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Re: [libvirt] [PATCH 0/8] Hostdev-hybrid patches

Please find my comments inline.

Many Thanks,
Shradha Shah

On 09/12/2012 08:01 PM, Laine Stump wrote:
> On 09/12/2012 05:59 AM, Daniel P. Berrange wrote:
>> On Tue, Sep 11, 2012 at 03:07:25PM -0400, Laine Stump wrote:
>>> On 09/07/2012 12:12 PM, Shradha Shah wrote:
>>>> This patch series adds the support for interface-type="hostdev-hybrid" and
>>>> forward mode="hostdev-hybrid".
>>>> The hostdev-hybrid mode makes migration possible along with PCI-passthrough.
>>>> I had posted a RFC on the hostdev-hybrid methodology earlier on the libvirt
>>>> mailing list.
>>>> The RFC can be found here:
>>>> https://www.redhat.com/archives/libvir-list/2012-February/msg00309.html
>>> Before anything else, let me outline what I *think* happens with a
>>> hostdev-hybrid device entry, and you can tell me how far off I am :-):
>>> * Any hostdev-hybrid interface definition results in 2 PCI devices being
>>> added to the guest:
>>>    a) a PCI passthrough of an SR-IOV VF (done essentially the same as
>>>       <interface type='hostdev'>
>>>    b) a virtio-net device which is connected via macvtap "bridge" mode
>>>       (? is that always the case) to the PF of the VF in (a)
>>> * Both of these devices are assigned the same MAC address.
>>> * Each of these occupies one PCI address on the guest, so a total of 2
>>> PCI addresses is needed for each hostdev-hybrid "device". (The
>>> redundancy in this statement is to be sure that I'm right, as that's an
>>> important point :-)
>>> * On the guest, these two network devices with matching MAC addresses
>>> are put together into a bond interface, with an extra driver that causes
>>> the bond to prefer the pci-passthrough device when it is present. So,
>>> under normal circumstances *all* traffic goes through the
>>> pci-passthrough device.
>>> * At migration time, since guests with attached pci-passthrough devices
>>> can't be migrated, the pci-passthrough device (which is found by
>>> searching the hostdev array for items with the "ephemeral" flag set) is
>>> detached. This reduces the bond interface on the guest to only having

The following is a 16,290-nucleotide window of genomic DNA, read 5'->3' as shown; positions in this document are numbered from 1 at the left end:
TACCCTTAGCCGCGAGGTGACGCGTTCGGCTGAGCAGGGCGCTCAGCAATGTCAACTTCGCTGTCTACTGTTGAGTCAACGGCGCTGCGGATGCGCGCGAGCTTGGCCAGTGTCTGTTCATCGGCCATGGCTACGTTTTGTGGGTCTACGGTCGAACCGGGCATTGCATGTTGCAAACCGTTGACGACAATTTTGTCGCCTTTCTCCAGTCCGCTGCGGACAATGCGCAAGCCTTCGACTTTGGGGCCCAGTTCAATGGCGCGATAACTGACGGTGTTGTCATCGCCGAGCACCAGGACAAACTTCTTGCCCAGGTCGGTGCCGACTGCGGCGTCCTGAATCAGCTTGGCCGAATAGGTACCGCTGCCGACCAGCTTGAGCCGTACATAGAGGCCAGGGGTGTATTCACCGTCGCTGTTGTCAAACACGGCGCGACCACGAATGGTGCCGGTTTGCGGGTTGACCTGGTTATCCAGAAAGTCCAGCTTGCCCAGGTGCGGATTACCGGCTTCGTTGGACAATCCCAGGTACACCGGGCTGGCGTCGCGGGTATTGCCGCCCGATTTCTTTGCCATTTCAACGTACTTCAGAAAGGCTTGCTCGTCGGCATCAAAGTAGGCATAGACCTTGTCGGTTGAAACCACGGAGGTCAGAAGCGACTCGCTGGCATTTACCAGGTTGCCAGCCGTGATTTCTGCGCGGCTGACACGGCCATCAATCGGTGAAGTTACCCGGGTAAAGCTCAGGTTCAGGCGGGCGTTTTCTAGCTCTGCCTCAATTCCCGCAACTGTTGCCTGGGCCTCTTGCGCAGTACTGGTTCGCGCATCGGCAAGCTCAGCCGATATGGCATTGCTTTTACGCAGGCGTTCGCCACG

>>> the virtio-net device, so traffic now passes through that device - it's
>>> slower, but connectivity is maintained.
>>> * on the destination, a new VF is found, setup with proper MAC address,
>>> VLAN, and 802.1QbX port info. A virtio-net device attached to the PF
>>> associated with this VF (via macvtap bridge mode) is also setup. The
>>> qemu commandline includes an entry for both of these devices. (Question:
>>> Is it the virtio-net device that uses the guest PCI address given in the
>>> <interface> device info?) (Question: actually, I guess the
>>> pci-passthrough device won't be attached until after the guest actually
>>> starts running on the destination host, correct?)
>>> * When migration is finished, the guest is shut down on the source and
>>> started up on the destination, leaving the new instance of the guest
>>> temporarily with just a single (virtio-net) device in the bond.
>>> * Finally, the pci-passthrough of the VF is attached to the guest, and
>>> the guest's bond interface resumes preferring this device, thus
>>> restoring full speed networking.
>>> Is that all correct?
>>> If so, one issue I have is that one of the devices (the
>>> pci-passthrough?) doesn't have its guest-side PCI address visible
>>> anywhere in the guest's XML, does it? This is problematic, because
>>> management applications (and libvirt itself) expect to be able to scan
>>> the list of devices to learn what PCI slots are occupied on the guest,
>>> and where they can add new devices.
>> If that description is correct,
> That's a big "if" - keep in mind the author of the description :-)
> (seriously, it's very possible I'm missing some important point)
>>  then I have to wonder why we need to
>> add all this code for a new "hybrid" device type. It seems to me like
>> we can do all this already simply by listing one virtio device and one
>> hostdev device in the guest XML.
> Aside from detaching/re-attaching the hostdev, the other thing that
> these patches bring is automatic derivation of the <source> of the
> virtio-net device from the hostdev. The hostdev device will be grabbed
> from a pool of VFs in a <network>, then a "reverse lookup" is done in
> PCI space to determine the PF for that VF - that's where the virtio-net
> device is connected.
> I suppose this could be handled by 1) putting only the VFs of a single
> PF in any network definition's device pool, and 2) always having two
> parallel network definitions like this:
>     <network>
>       <name>net-x-vfs-hostdev</name>